Students struggle with large sibling age gap

December 4, 2016 — by Esha Lakhotia and Muthu Palaniappan

story about people with large age gaps between siblings. 

Sophomore Shivani Agrawal was only in third grade when her older sister, Class of 2005 alumna Shveta, left for college at University of Southern California (USC).

Agrawal has an unusually large age gap of 10 years between her and her older sister and a six-year gap between her and her older brother. With so many years separating them, Agrawal hasn’t experienced having a sibling the way most people do.

“I feel like I am kind of distant from my sister because we have lived apart for so long, but whenever we hangout I feel like we can always relate,” Agrawal said.

Though living apart for most of their lives, Agrawal and her sister still share memories and similar interests. The two bond over TV shows such as “Friends” or “Gossip Girl” while catching up with each other.

Agrawal’s sister lives in Los Angeles with her husband and her 10-month-old daughter.

“Once every one or two months I go and visit my sister and her family,” Agrawal said. “It’s always really great seeing her because I feel like I never get to spend much time with her.”

At other times, she still stays in touch over Facebook and Instagram. Agrawal often talks to her sister about problems she faces in school or at home.

When Agrawal was in sixth grade, she had a hard time since she was at a new school with new people. However, acting like a mother and best friend at the same time, her older sister gave her advice from when she was her age, relieving Agrawal’s worries.

In addition to an older sister, Shivani's brother and Class of 2013 alumnus Shauray studies at University of California, Berkeley.

Agrawal agrees that her relationship with her brother is a bit more ordinary because they have lived with each other longer.

Because both of her siblings went to college before she could go to high school, one of the fondest memories Agrawal has with her two siblings is a family trip to Cancun, Mexico.

“During the trip I had to sleep in the same bed as both of my siblings,” Agrawal said. “They would go to sleep at 12, they would wake me up and I would hit them with pillows for annoying me, but we would end up talking for hours in the night and it turned out to be one of the most memorable trips I’ve ever had,” Agrawal said.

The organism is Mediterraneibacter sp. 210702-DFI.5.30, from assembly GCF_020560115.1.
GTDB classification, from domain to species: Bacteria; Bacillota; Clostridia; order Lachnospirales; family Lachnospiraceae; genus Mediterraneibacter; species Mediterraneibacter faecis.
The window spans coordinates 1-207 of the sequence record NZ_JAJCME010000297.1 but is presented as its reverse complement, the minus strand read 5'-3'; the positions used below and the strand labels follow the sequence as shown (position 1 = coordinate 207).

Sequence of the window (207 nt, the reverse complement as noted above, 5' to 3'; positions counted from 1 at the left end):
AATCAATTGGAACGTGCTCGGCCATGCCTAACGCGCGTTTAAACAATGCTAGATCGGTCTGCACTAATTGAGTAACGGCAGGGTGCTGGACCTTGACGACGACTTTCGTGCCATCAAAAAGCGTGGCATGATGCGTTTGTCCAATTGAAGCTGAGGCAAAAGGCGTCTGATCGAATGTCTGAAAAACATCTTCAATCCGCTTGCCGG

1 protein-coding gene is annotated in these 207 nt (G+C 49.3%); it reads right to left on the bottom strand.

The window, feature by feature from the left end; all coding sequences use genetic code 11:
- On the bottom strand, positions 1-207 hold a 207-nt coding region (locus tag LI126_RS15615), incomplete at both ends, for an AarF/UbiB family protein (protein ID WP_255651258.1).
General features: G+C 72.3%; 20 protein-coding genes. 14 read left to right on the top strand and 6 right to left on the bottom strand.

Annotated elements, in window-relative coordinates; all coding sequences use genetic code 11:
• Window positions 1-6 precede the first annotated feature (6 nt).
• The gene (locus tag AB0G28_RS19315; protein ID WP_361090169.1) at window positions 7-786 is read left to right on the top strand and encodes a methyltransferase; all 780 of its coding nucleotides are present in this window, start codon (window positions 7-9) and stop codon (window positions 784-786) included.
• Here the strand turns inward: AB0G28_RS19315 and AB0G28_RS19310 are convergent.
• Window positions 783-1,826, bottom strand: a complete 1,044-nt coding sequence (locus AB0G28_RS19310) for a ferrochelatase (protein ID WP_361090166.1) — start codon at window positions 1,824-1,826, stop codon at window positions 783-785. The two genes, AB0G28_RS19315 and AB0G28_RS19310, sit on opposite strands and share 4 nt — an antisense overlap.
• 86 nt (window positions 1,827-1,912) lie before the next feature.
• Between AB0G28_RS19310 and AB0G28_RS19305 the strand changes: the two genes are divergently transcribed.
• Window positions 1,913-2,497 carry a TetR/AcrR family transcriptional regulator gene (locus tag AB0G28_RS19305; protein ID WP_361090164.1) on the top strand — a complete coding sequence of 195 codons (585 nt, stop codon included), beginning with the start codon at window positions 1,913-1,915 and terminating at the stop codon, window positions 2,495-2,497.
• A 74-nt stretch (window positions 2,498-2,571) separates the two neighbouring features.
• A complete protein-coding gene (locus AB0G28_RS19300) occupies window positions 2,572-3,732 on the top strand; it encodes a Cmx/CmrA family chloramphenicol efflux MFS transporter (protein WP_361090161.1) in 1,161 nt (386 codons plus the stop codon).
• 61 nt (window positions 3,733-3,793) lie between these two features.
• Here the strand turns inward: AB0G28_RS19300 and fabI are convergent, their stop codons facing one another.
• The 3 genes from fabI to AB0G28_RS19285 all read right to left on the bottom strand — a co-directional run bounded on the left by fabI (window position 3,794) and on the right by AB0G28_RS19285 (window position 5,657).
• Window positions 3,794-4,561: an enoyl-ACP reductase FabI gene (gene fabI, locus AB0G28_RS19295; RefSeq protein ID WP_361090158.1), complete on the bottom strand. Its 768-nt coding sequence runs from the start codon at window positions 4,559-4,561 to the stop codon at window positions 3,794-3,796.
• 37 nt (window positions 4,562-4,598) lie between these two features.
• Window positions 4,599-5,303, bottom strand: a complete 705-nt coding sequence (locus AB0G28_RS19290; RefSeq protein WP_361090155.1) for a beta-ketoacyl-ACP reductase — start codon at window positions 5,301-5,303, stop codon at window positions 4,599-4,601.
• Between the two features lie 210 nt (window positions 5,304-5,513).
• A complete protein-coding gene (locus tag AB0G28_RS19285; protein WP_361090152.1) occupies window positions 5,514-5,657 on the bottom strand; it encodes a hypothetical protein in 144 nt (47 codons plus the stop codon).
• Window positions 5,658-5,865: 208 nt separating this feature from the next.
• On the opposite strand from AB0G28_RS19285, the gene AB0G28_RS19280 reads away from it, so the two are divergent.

On the other hand, senior Kelsey Kinoshita, the oldest of three, has a sister Olivia, who is 12, and a brother Cole, who is 6.

Kinoshita takes on the responsibility of caring for her younger brother since she can give him accurate advice about school, activities and life.

“I feel like I’m more parental with my younger brother compared to my sister,” Kinoshita said. “It’s really interesting to watch him grow up and experience everything that I have been through.”

Because of the age gap, Kinoshita gets to experience milestones in her brother’s life. In the past month, Kinoshita’s younger brother Cole read a book to her for the first time.

“He’s 5 and in kindergarten, so he’s definitely starting to grow up, but it was still weird to have him read me a book because in my mind, he’s still so little,” Kinoshita said.

At the same time, Kinoshita sees the negatives of a large age gap.

“Although I’ll always be proud of him, I feel sad since I’m going to be going to college next year while he’s going to be going to first grade, and I won’t be there all the time to watch him grow and help him through school,” Kinoshita said.

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